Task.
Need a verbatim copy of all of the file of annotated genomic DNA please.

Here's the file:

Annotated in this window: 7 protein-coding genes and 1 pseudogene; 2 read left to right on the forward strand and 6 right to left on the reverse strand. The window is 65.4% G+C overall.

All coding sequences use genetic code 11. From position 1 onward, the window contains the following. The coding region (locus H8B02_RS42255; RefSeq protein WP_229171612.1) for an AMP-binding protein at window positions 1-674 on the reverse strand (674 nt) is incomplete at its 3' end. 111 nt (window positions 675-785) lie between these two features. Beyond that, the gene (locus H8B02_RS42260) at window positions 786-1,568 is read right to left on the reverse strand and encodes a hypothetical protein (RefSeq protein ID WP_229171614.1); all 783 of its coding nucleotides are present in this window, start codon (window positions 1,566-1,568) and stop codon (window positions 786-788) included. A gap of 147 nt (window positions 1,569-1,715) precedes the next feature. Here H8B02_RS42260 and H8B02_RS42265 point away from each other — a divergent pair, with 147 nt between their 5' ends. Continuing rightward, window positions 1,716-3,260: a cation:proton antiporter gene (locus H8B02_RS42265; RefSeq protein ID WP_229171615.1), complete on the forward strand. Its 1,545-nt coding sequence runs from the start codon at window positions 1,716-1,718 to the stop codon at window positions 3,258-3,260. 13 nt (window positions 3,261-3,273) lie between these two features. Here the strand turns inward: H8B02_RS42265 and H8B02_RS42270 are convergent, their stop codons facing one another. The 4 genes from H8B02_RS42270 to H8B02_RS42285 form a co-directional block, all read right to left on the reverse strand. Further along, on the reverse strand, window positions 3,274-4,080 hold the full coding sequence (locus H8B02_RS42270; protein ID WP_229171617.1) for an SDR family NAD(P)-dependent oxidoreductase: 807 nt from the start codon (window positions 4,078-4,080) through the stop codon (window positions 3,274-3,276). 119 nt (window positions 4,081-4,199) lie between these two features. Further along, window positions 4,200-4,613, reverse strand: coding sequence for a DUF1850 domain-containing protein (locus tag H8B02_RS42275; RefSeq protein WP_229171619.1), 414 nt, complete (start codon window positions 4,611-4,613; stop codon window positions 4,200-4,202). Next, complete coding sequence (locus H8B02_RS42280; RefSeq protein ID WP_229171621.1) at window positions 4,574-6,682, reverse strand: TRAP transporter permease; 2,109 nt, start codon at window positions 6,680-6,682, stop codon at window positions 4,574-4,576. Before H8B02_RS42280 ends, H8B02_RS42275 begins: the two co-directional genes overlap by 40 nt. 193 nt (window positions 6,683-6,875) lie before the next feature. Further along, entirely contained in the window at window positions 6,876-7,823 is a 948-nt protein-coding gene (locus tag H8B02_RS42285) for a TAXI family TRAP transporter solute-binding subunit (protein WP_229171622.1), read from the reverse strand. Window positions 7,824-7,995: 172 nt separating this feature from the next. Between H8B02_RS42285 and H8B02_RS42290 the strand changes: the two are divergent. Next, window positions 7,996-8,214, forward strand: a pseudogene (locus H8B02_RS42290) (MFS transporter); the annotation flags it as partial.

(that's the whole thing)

Annotated in this window: 7 protein-coding genes and 1 pseudogene; 2 read left to right on the forward strand and 6 right to left on the reverse strand. The window is 65.4% G+C overall.

All coding sequences use genetic code 11. From position 1 onward, the window contains the following. The coding region (locus H8B02_RS42255; RefSeq protein WP_229171612.1) for an AMP-binding protein at window positions 1-674 on the reverse strand (674 nt) is incomplete at its 3' end. 111 nt (window positions 675-785) lie between these two features. Beyond that, the gene (locus H8B02_RS42260) at window positions 786-1,568 is read right to left on the reverse strand and encodes a hypothetical protein (RefSeq protein ID WP_229171614.1); all 783 of its coding nucleotides are present in this window, start codon (window positions 1,566-1,568) and stop codon (window positions 786-788) included. A gap of 147 nt (window positions 1,569-1,715) precedes the next feature. Here H8B02_RS42260 and H8B02_RS42265 point away from each other — a divergent pair, with 147 nt between their 5' ends. Continuing rightward, window positions 1,716-3,260: a cation:proton antiporter gene (locus H8B02_RS42265; RefSeq protein ID WP_229171615.1), complete on the forward strand. Its 1,545-nt coding sequence runs from the start codon at window positions 1,716-1,718 to the stop codon at window positions 3,258-3,260. 13 nt (window positions 3,261-3,273) lie between these two features. Here the strand turns inward: H8B02_RS42265 and H8B02_RS42270 are convergent, their stop codons facing one another. The 4 genes from H8B02_RS42270 to H8B02_RS42285 form a co-directional block, all read right to left on the reverse strand. Further along, on the reverse strand, window positions 3,274-4,080 hold the full coding sequence (locus H8B02_RS42270; protein ID WP_229171617.1) for an SDR family NAD(P)-dependent oxidoreductase: 807 nt from the start codon (window positions 4,078-4,080) through the stop codon (window positions 3,274-3,276). 119 nt (window positions 4,081-4,199) lie between these two features. Further along, window positions 4,200-4,613, reverse strand: coding sequence for a DUF1850 domain-containing protein (locus tag H8B02_RS42275; RefSeq protein WP_229171619.1), 414 nt, complete (start codon window positions 4,611-4,613; stop codon window positions 4,200-4,202). Next, complete coding sequence (locus H8B02_RS42280; RefSeq protein ID WP_229171621.1) at window positions 4,574-6,682, reverse strand: TRAP transporter permease; 2,109 nt, start codon at window positions 6,680-6,682, stop codon at window positions 4,574-4,576. Before H8B02_RS42280 ends, H8B02_RS42275 begins: the two co-directional genes overlap by 40 nt. 193 nt (window positions 6,683-6,875) lie before the next feature. Further along, entirely contained in the window at window positions 6,876-7,823 is a 948-nt protein-coding gene (locus tag H8B02_RS42285) for a TAXI family TRAP transporter solute-binding subunit (protein WP_229171622.1), read from the reverse strand. Window positions 7,824-7,995: 172 nt separating this feature from the next. Between H8B02_RS42285 and H8B02_RS42290 the strand changes: the two are divergent. Next, window positions 7,996-8,214, forward strand: a pseudogene (locus H8B02_RS42290) (MFS transporter); the annotation flags it as partial.